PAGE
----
It was recently brought to my attention that depending on optimization settings, libstdc++'s std::less for pointers is not a total order. See https://gcc.gnu.org/bugzilla/show_bug.cgi?id=78420 for the related bug report.
Quite many of us have labored under the illusion that for every platform we have, a relative comparison for pointers will just work; that doesn't seem to be the case. There have been various library issues on this matter, but I think their priorities have been deemed low because, again, we thought the problem isn't 'real'.
There have been various suggestions:
The first option means that the comparison is never a constant expression. That's unfortunate, because for cases where the pointers point to the same constexpr array, the comparison is valid today and can produce a translation-time result.
The second option has the same issue as the first.
The third option probably works, but makes it harder to support this library with multiple compilers. The compilers would presumably need to implement the same magic.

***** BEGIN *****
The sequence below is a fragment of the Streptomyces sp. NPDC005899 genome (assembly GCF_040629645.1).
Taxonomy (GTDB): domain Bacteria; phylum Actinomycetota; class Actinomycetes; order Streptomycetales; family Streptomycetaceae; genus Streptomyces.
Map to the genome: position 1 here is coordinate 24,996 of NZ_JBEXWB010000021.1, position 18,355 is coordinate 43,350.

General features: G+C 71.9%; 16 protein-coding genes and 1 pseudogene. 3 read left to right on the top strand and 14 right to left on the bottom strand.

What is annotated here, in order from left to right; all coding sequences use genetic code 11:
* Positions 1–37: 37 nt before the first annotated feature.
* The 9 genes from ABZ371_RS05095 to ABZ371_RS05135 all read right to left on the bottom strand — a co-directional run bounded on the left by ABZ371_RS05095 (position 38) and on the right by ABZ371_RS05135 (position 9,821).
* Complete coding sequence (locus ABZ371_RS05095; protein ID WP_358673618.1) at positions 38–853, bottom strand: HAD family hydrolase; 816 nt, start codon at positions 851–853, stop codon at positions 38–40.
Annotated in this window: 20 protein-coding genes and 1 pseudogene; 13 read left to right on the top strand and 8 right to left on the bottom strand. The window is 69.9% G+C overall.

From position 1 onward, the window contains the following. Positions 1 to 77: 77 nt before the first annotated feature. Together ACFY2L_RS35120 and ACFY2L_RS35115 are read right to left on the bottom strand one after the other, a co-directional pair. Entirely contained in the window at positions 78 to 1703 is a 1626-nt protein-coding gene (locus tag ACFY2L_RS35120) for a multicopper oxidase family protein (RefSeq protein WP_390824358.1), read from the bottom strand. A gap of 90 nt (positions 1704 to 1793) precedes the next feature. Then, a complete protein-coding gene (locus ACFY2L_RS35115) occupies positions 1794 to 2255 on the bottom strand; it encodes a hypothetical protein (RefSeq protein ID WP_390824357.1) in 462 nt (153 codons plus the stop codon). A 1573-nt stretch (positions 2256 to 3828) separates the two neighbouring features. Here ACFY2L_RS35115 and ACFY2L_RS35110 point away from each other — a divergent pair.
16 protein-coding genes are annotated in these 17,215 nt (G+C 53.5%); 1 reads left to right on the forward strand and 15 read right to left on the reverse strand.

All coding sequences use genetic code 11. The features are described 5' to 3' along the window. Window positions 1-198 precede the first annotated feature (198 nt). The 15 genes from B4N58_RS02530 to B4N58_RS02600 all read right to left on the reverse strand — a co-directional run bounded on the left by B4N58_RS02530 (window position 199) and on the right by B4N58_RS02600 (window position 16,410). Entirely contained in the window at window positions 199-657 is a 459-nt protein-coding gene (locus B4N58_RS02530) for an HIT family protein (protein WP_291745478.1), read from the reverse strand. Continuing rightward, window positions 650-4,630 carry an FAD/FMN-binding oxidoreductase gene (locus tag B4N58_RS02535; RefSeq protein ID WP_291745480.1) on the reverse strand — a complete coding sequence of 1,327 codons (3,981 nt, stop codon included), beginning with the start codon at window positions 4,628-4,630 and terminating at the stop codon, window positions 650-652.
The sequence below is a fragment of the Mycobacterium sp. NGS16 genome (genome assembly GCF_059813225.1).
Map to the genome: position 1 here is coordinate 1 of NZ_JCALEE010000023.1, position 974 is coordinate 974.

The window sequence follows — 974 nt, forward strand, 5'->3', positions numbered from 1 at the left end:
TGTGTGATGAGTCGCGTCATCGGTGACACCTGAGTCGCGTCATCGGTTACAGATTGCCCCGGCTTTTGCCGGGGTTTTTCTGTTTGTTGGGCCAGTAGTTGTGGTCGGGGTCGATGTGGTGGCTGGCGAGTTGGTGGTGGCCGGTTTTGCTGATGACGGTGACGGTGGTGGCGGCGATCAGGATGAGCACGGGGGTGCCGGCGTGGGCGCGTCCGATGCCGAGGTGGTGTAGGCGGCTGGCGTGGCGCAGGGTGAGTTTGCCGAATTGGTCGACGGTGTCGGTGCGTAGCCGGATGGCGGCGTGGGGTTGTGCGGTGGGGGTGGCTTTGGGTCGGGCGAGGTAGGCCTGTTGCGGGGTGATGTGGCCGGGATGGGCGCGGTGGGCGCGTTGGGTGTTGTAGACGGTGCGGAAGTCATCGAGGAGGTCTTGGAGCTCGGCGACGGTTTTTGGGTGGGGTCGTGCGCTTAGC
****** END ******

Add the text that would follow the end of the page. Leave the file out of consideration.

It seems that the first and second options take us ever farther away from a situation where std::less<T*> does the same as the built-in operator does. We seemed to be going towards a direction where it does all that and more, but those suggestions seem to make the functionality of std::less<T*> a more disjoint set from the functionality of the built-in operator.
There would still be the possibility of making pointer comparisons have a total order in the core language. The arguments against that seem to consist of the possibility that segmented memory models might come back, and some not-so-clear statements that some existing or forthcoming implementations use the undefined behavior to their benefit.